A tragic hero often has three important characteristics; his superiority which
makes his destruction seem more tragic, his goodness which arouses pity, and his
tragic flaws. In the Tragedy of Julius Caesar, Brutus is an excellent example of
a hero with tragic flaws. Brutus is superior because of his close friendship
with powerful Caesar and because of his popularity with the people. The
conspirators need Brutus to join the conspiracy because of his friendship with
Caesar and his popularity among the people. Brutus idealism and goodness are
evident throughout the play; he sees only the goodness in people and naively
believes others are as honorable as he. Even his enemy, Mark Antony, comments on
these traits at the end of the play: This was the noblest Roman of them
all. Brutus tragic flaws are idealism, honor, and poor judgment which are
taken advantage of at first by Cassius and later by Mark Antony. Brutus major
flaw is his idealism, his belief that people are basically good. His first
misjudgment of character is of Casca who he believes should not be taken too
seriously. Cassius disagrees and states that Casca just puts on this appearance:
However he puts on this tardy form. This rudeness is a sauce to his good wit,
which gives men stomach to disgest his words with better appetite. Brutus
next miscalculation of character involves Cassius motives. Brutus believes
that Cassius wants to assassinate Caesar for the good of Rome, while Cassius
truly wants power and a Rome not under Caesars control. Cassius manipulates
gullible Caesar with flattery of Brutus ancestors and of his honor. At the
same time, Cassius points out Caesars weaknesses: his deafness, his epileptic
fits, and lack of swimming ability. Brutus continues his misjudgment when he
reads the bogus letters and believes that these express the true feelings of all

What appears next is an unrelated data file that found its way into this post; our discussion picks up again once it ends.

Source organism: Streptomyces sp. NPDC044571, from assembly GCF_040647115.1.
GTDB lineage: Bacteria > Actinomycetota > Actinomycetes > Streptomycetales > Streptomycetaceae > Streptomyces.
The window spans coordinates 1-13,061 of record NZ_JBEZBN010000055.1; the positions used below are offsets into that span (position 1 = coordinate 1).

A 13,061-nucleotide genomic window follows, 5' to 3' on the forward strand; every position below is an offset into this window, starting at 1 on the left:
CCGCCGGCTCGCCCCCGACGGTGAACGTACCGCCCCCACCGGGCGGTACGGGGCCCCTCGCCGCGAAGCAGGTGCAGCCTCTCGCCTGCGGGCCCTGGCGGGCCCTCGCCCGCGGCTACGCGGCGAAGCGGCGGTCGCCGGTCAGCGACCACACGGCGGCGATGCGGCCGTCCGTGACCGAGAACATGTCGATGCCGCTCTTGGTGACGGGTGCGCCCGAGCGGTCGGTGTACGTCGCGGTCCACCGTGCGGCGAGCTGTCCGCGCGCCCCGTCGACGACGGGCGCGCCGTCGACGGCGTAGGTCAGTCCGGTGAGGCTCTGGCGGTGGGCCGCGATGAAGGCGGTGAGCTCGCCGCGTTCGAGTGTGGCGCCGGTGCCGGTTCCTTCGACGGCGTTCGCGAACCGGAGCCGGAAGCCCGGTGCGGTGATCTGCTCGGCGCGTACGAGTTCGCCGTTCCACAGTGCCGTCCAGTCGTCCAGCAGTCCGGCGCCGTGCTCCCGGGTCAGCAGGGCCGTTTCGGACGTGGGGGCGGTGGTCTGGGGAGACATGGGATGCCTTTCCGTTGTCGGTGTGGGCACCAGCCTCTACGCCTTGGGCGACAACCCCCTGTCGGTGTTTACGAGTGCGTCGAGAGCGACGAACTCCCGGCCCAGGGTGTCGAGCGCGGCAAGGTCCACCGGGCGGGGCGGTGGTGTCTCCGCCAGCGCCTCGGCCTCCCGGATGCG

of Rome. The letter opens with this quote: Brutus, thou sleepst; awake,
and see thyself. Had Brutus been a perceptive man, he would have remembered
Cassius telling him to allow others to serve as mirrors. Brutus idealism
continues to surface when he does not deem it necessary to take an oath of unity
to the cause. He says, No, not an oath. If not the face of men, the
sufferance of our souls, the times abuse if these be motives weak, break off
betimes. Brutus tries to cover the conspiracy with honor and virtue. He is
only fooling himself, because the other conspirators do not share his motives.

The turning point of the play and Brutus major tragic flaw concerns his
judgment of Mark Antony. Brutus perceives Antony as gamesome and harmless
without Caesar while Cassius sees Antony as a shrewd contriver. When the
other conspirators want to kill Antony along with Caesar, Brutus declares,
For Antony is but a limb of Caesar. Lets be sacrificers, but not
butchers. Brutus wants to be honorable which leads to the conspiracys
destruction. Another one of his mistakes is allowing Antony to speak at
Caesars funeral. Brutus sees no harm in allowing Antony to speak after he has
already spoken. Antony effectively arouses the crowds emotions with
Caesars body and will. His final fatal errors are meeting Antonys and
Octavius army at Philippi and the mistiming of his armys attack, an event
which jeopardizes his armies. Brutus idealism leads to his downfall. His
innocence and purity of motives cause him to trust the motives of others. He
believes he is doing the right thing: what is best for Rome and the Roman
people. The traits that allow him to be a successful private man are the very
ones that hurt him in public life. He does not make quick and good judgments
because of his ethical and moral views.

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